The Astronaut Diaper

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					 The Astronaut Diaper
The true name of NASA’s astronaut diaper is the Maximum Absorbency
Garment (MAG) which is a piece of clothing astronauts wear during liftoff,
landing, spacewalks, and other extra-vehicular activities to absorb urine and
feces. The MAG is used because astronauts cannot remove their spacesuits
during long operations, so the MAG is worn in case of an emission. Three
MAGs are given during space shuttle missions, one for during launch,
reentry, and a spare. It is worn underneath the Liquid Cooling and
Ventilation Garment (LGVG).

The MAGs are similar to adult diapers but are modified so that they are
pulled up like shorts. A powdery chemical absorbent called sodium
polyacrylate is incorporated into the fabric of the garment. Sodium
polyacrylate can absorb around one thousand times its weight in water. The
MAG absorbs the liquid and pulls it away from the skin.

In 1988, the Maximum Absorbency Garment replaced the Disposable
Absorption Containment Trunk (DACT) for female astronauts. Male
astronauts then followed suit, because it didn't leak and it was more
comfortable. In the 1980's NASA ordered 3,200 of the diapers and a third of
the supply remains as of 2007.

What’s in the Diaper?
Sodium poly-a-cry-late is a white powder which rapidly absorbs water. It will
instantly absorb from 500 to 1,000 times its mass of water. Distilled water
renders the best results but tap water will do. One of its greatest uses is in
making diapers super-absorbent.

Sodium polyacrylate is a polymer,
meaning that it consists of chains of
identical units (monomers). The
monomer for sodium polyacrylate is:

Table salt, NaCI, destroys the gel and
releases the water.
 • Gloves, goggles and masks.
 • Diapers
 • Tray
 • Water
 • Pitcher
 • Paper Towels

  1. How much water will a super-absorbent diaper hold? (Good for both
     large and small groups)
     Procedure: Show visitors a super absorbent diaper, a plastic glass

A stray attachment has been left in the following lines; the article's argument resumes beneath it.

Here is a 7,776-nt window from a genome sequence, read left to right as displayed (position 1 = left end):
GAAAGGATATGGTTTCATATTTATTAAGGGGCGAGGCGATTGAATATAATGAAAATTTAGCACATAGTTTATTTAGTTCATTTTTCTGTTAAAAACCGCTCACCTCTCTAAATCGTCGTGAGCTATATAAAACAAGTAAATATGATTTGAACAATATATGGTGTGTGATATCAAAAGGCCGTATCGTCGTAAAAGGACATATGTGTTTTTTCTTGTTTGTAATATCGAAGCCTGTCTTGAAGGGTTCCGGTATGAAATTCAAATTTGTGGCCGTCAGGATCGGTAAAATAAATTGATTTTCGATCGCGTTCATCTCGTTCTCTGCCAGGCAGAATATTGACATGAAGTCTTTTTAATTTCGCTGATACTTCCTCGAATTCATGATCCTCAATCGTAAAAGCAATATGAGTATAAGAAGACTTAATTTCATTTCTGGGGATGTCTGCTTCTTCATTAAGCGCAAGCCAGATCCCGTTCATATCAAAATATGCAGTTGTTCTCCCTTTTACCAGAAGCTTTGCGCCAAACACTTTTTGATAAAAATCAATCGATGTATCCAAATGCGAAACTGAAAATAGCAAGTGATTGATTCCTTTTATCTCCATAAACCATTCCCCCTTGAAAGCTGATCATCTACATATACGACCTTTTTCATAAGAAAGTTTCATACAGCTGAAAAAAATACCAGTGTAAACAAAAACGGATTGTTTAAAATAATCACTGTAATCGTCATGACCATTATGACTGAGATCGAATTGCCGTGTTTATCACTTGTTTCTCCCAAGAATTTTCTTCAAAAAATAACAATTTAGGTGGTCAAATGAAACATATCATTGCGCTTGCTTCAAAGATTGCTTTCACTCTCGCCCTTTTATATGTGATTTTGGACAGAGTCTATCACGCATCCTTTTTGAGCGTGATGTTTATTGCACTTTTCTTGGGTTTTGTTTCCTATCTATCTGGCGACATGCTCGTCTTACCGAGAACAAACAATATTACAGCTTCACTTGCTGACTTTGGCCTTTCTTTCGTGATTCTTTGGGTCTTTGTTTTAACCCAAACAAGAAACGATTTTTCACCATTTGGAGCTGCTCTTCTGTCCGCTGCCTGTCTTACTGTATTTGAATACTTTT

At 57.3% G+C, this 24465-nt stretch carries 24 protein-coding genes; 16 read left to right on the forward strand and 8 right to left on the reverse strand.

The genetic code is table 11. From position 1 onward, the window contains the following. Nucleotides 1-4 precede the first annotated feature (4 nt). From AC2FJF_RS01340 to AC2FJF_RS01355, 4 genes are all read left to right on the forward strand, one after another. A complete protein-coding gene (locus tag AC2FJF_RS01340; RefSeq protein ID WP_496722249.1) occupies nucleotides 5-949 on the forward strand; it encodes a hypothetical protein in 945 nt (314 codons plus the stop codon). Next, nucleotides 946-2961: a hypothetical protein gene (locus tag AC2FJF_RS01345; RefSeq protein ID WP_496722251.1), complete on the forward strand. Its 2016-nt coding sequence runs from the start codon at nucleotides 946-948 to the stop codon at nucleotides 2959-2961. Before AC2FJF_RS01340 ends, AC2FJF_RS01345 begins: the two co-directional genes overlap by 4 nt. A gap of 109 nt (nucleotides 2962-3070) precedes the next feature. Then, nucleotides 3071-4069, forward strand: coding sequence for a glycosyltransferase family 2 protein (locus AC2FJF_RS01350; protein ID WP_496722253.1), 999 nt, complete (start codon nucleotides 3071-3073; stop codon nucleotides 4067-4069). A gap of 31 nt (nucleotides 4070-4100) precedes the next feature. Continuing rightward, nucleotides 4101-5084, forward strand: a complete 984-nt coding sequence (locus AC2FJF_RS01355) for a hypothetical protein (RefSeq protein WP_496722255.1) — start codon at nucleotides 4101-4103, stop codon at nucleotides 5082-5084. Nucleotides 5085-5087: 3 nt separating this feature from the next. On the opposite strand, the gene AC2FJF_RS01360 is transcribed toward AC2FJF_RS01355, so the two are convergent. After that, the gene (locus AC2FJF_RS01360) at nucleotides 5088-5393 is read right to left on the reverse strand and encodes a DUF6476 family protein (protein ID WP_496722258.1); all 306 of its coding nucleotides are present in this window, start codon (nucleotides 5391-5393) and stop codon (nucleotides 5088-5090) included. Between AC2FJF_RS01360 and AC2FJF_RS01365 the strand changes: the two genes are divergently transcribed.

and a pitcher of water which has been colored with yellow food
     coloring. Ask students to predict how many glasses of water the diaper
     will hold. While one student is holding the diaper open, slowly pour
     glasses of water into the entire length of the diaper. If you are careful,
     it will hold 7-10 glasses of water.

  2. What’s inside of a super absorbent diaper? (Good for small groups)
     Procedure: Cut out a small square of a super absorbent and pull out
     some of the fibers. Shake the fibers and pull them apart allowing the
     sodium polyacrylate granules and fivers to fall upon the table. Brush
     all of the fibers into a pile. Pickup and discard the top fibers. The white
     granules that remain are sodium polyacrylate which makes the diaper
     super absorbent. Using a dropper, slowly add water to the granules
     and watch the gel instantly form. Show a glass of sodium polyacrylate
     and ask students to predict how many super absorbent diapers cold be
     made with this amount of powder.

  3. How many drops of water can you hold on the tip of your finger?
     (small groups)
     Procedure: Ask visitors to guess the number of drops of water which
     can fit on one of their fingertips – usually only a few. Then, with a
     dropper show them that you can keep as may as twenty drops of
     water on your fingertip.
     Simply place a few granules of sodium polyacrylate on your fingertip
     and slowly add drops of water, allowing one drop to gel before adding

  4. Can you invert a glass of water without the water flowing out? (good
     for both large and small groups)
      Procedure: Start with two beakers or two clear transparent plastic
      cups, one of which contains a heaping teaspoonful of sodium
      polyacrylate. From a pitcher pour water into the empty container.
      Holding both containers, one in each hand, pour the water into the one
      containing the sodium polyacrylate. Pour back and forth until the water
      completely gels. Then invert. To reverse the process and release the
      water, add a few heaping teaspoons of table salt to the gel and stir.

                           You must wear goggles,
                           gloves and masks when
performing these experiments. Do not allow
visitors to touch or smell materials. Avoid eye
contact. Acute inhalation may cause mild irritation of upper respiratory tract.
Dust may cause reddening, drying of affected areas with possible burning or other